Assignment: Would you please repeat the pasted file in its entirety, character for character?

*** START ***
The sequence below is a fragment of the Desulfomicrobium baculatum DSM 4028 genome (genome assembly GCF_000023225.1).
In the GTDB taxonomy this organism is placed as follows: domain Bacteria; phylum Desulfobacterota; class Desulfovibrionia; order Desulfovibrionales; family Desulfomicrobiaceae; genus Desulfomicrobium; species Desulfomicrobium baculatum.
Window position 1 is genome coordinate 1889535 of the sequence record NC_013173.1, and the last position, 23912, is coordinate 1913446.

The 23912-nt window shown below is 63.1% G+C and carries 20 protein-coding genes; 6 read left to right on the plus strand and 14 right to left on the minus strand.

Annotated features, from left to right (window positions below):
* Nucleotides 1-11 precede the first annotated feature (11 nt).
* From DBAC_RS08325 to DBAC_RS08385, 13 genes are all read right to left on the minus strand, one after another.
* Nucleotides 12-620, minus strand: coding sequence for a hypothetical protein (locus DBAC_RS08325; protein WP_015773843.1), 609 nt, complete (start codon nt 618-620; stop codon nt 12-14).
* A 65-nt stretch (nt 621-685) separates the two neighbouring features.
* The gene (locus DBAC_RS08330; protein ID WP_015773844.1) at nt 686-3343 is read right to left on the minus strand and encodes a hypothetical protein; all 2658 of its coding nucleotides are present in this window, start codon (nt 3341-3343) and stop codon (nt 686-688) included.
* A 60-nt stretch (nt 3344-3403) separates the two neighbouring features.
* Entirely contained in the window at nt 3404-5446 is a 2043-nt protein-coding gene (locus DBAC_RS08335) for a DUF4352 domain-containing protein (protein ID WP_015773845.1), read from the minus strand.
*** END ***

The sequence below is a fragment of the Desulfomicrobium baculatum DSM 4028 genome (genome assembly GCF_000023225.1).
In the GTDB taxonomy this organism is placed as follows: domain Bacteria; phylum Desulfobacterota; class Desulfovibrionia; order Desulfovibrionales; family Desulfomicrobiaceae; genus Desulfomicrobium; species Desulfomicrobium baculatum.
Window position 1 is genome coordinate 1889535 of the sequence record NC_013173.1, and the last position, 23912, is coordinate 1913446.

The 23912-nt window shown below is 63.1% G+C and carries 20 protein-coding genes; 6 read left to right on the plus strand and 14 right to left on the minus strand.

Annotated features, from left to right (window positions below):
* Nucleotides 1-11 precede the first annotated feature (11 nt).
* From DBAC_RS08325 to DBAC_RS08385, 13 genes are all read right to left on the minus strand, one after another.
* Nucleotides 12-620, minus strand: coding sequence for a hypothetical protein (locus DBAC_RS08325; protein WP_015773843.1), 609 nt, complete (start codon nt 618-620; stop codon nt 12-14).
* A 65-nt stretch (nt 621-685) separates the two neighbouring features.
* The gene (locus DBAC_RS08330; protein ID WP_015773844.1) at nt 686-3343 is read right to left on the minus strand and encodes a hypothetical protein; all 2658 of its coding nucleotides are present in this window, start codon (nt 3341-3343) and stop codon (nt 686-688) included.
* A 60-nt stretch (nt 3344-3403) separates the two neighbouring features.
* Entirely contained in the window at nt 3404-5446 is a 2043-nt protein-coding gene (locus DBAC_RS08335) for a DUF4352 domain-containing protein (protein ID WP_015773845.1), read from the minus strand.